Secured vs. unsecured liabilities

As you gather information on your liability details, break them into two categories: secured and unsecured. A secured debt means there’s some type of collateral to back the loan (e.g., your home or other owned property), while unsecured debt has no collateral.

Secured loans include mortgages, home equity financing, auto and boat loans, mortgages on vacation or rental properties, and margin loans (i.e., loans secured by holdings in an investment account).

Unsecured loans include credit card debt, student loans, outstanding medical bills, most personal loans and overdue taxes.

Although secured and unsecured loans are weighted equally when calculating net worth, categorizing them gives you deeper insights into your true financial picture, which is really the objective of knowing your net worth.

Two ways to track your net worth

Calculating net worth shouldn’t be a one-time event, as finances don’t remain static. Instead, create a system to log and track your net worth on an ongoing basis. This gives you historical perspective not only to see where you are today, but also how much progress you’ve made. You can track your net worth manually through a spreadsheet or automatically through a mobile app or computer software.


It’s easy to create a net worth spreadsheet. You’ll need to manually update your account details, but this process can help ensure every detail is accurate. You may create your own net worth tracker or download a template for your preferred system, such as Excel or Google Docs.

Customize your asset and liability lines, then update the balances whenever you want to calculate your current net worth. The spreadsheet can automatically update the sections with formulas, such as total assets, total liabilities and estimated net worth.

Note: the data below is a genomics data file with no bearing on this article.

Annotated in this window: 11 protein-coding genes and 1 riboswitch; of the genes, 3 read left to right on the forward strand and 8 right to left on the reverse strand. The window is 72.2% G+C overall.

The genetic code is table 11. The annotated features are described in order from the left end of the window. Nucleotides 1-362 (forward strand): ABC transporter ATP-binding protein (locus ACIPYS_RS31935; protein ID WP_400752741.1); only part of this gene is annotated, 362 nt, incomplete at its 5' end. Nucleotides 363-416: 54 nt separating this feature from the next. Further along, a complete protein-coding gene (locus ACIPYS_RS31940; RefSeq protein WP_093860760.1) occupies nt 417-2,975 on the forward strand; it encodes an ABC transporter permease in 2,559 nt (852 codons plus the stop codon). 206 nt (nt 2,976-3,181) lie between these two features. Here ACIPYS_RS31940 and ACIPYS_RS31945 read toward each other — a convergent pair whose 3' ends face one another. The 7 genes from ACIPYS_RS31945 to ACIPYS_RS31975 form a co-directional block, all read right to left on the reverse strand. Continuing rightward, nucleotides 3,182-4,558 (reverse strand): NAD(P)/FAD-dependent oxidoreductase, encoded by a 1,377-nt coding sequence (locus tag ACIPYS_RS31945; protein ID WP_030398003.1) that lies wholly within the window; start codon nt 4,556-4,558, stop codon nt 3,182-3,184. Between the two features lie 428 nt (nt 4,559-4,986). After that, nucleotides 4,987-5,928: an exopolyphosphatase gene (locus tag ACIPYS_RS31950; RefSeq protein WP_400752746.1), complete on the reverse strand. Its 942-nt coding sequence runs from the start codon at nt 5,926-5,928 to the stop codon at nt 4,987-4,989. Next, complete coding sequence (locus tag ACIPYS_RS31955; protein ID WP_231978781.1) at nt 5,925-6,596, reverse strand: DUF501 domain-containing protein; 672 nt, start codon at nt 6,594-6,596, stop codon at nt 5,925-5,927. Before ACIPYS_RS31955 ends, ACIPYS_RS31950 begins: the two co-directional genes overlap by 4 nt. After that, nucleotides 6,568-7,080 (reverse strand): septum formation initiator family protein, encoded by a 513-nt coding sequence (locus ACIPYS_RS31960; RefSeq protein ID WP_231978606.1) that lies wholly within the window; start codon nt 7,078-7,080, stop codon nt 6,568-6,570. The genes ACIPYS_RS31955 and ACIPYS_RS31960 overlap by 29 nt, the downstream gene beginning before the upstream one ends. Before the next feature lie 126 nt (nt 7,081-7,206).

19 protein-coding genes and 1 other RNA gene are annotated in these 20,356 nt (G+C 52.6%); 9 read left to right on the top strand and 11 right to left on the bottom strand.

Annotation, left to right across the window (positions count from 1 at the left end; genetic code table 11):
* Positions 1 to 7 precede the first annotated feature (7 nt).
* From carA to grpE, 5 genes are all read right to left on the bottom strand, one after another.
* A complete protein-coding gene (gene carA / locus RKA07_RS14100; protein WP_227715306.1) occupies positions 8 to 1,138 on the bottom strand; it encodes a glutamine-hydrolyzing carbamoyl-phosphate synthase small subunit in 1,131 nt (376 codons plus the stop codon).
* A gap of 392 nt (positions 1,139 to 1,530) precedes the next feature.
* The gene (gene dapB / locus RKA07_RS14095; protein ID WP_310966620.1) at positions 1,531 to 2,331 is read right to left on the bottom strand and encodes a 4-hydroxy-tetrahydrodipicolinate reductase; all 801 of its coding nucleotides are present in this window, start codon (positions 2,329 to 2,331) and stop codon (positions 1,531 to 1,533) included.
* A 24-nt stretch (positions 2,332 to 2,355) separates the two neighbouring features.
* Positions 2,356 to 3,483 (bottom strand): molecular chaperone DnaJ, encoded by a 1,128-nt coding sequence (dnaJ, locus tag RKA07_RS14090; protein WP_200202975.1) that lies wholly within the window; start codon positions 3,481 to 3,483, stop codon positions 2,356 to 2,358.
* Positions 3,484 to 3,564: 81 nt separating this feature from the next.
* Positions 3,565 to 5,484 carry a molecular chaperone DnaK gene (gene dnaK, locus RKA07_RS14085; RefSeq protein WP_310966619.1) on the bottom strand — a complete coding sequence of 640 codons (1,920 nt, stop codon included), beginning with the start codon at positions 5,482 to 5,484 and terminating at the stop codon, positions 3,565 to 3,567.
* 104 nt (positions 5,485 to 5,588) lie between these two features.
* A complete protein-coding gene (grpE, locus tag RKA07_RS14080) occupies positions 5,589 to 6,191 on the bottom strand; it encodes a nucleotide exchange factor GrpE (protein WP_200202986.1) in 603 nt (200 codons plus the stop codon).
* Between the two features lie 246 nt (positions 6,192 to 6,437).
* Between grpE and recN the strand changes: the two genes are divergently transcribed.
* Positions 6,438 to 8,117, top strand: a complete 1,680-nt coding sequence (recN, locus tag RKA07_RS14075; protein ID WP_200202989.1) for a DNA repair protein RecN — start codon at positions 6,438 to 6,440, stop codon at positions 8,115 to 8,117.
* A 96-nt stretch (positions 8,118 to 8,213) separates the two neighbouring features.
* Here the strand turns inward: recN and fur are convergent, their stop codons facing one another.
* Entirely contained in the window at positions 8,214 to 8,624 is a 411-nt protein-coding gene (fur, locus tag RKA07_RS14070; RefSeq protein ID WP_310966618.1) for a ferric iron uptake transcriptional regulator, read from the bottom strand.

Mobile app/computer software

If you prefer an automated approach to tracking net worth, try using a mobile app or computer software program. These platforms typically allow you to link your bank and brokerage accounts so you can see all of your current balances in real time, all in one place.

The drawback is that these automated programs don’t include certain assets and liabilities. You may need to manually account for some missing pieces, such as your mortgage and equity, personal property and any loans that don’t connect directly to the app.

The bottom line

Whatever method you choose for tracking net worth, it’s a good habit to maintain. Working with an expert financial advisor can also help you navigate the process, especially as your financial situation becomes more complex.

CI Private Wealth advisors always provide regular check-ins to review your investments and overall net worth. Together, you can prioritize your financial goals and create a personalized plan to achieve them.

Schedule an appointment with a CI Private Wealth advisor to get professional help managing and growing your net worth over time.


Dowling & Yahnke is a fee‐only registered investment adviser. Since 1991, Dowling & Yahnke has provided time-tested, objective financial planning advice and investment management services designed for the financial health and personal freedom of its clients. Located in San Diego, California, the Firm manages approximately $5.7 billion for more than 1,300 clients, primarily individuals, families, and nonprofit organizations.

Our team consists of highly-educated, experienced, and ethical professionals devoted to the highest standards of client service. We design custom wealth management solutions delivered with the highest level of personalized service.